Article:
Tryptophan degradation is associated with risk-taking propensity in methamphetamine users with treated HIV infection

Jared Lee, Ji Young Lee, Christina S. Meade, Michael Cohn, Antonio Chahine, Samantha E. Dilworth, Jessica F. Magidson, Hetta Gouse, Dietmar Fuchs, Adam W. Carrico

Research output: Contribution to journalArticlepeer-review

1 Scopus citations

Abstract

Few studies have examined neuroimmune pathways that could contribute to impulsivity in people living with HIV who use substances. Eighty-four methamphetamine-using, sexual minority men with an undetectable HIV viral load were administered the Balloon Analogue Risk Task (BART), a behavioral measure of risk-taking propensity. We examined the associations between kynurenine/tryptophan ratio and phenylalanine/tyrosine ratio with BART scores using multiple linear regression. A higher kynurenine/tryptophan ratio was independently associated with greater BART scores (beta = 0.25; 95% CI = 0.05–1.23; p = 0.034). The phenylalanine/tyrosine ratio was not significantly associated with BART scores. Findings support the need for further research to elucidate the neuroimmune mechanisms linking tryptophan degradation with impulsivity to catalyze the development novel pharmacologic treatments for people living with HIV who use methamphetamine.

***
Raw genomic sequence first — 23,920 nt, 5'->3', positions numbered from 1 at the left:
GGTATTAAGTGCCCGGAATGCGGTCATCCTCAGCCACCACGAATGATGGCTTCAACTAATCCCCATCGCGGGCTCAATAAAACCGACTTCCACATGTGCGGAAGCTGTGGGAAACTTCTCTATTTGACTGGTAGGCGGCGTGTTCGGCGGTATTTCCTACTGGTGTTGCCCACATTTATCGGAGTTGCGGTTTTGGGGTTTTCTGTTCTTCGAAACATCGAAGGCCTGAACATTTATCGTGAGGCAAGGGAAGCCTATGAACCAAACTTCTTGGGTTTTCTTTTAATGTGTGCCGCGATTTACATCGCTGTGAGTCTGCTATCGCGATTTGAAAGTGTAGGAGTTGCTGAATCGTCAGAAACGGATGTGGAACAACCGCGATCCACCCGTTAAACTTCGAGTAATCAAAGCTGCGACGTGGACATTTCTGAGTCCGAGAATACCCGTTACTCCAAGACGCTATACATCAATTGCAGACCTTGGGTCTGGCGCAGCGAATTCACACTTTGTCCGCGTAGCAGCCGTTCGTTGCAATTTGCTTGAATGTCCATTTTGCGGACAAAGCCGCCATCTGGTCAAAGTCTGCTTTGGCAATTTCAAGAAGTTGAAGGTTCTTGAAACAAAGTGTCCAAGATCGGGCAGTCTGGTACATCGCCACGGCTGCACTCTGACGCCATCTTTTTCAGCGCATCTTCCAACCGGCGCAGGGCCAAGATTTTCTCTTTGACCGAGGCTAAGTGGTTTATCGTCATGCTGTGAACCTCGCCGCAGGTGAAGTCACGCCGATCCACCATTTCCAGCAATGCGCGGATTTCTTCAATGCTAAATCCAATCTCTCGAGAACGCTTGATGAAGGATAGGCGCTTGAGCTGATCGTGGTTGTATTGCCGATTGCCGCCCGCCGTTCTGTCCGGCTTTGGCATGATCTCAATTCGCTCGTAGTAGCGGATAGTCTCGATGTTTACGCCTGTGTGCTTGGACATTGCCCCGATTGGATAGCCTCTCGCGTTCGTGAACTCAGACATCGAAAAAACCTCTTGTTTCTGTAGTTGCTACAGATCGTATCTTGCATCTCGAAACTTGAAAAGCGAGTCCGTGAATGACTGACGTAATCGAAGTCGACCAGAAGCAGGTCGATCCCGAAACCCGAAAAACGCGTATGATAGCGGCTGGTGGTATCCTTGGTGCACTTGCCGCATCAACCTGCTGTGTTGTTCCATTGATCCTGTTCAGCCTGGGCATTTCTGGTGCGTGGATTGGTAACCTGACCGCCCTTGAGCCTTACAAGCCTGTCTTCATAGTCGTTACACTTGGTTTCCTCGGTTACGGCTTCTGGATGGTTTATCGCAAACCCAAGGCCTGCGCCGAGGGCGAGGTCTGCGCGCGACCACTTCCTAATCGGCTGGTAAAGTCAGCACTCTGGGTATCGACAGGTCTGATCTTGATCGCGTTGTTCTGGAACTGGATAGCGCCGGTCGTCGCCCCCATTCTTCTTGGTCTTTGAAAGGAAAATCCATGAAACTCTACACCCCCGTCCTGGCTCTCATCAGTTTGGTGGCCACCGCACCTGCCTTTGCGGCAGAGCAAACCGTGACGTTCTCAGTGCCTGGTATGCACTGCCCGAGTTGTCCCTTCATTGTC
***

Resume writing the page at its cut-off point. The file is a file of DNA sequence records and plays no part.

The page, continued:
Original languageEnglish (US)
Pages (from-to)779-784
Number of pages6
JournalJournal of neurovirology
Volume26
Issue number5
DOIs
StatePublished - Oct 1 2020

Keywords

  • HIV
  • Impulsivity
  • Methamphetamine
  • Risk-taking propensity
  • Tryptophan

ASJC Scopus subject areas

  • Neurology
  • Clinical Neurology
  • Cellular and Molecular Neuroscience
  • Virology

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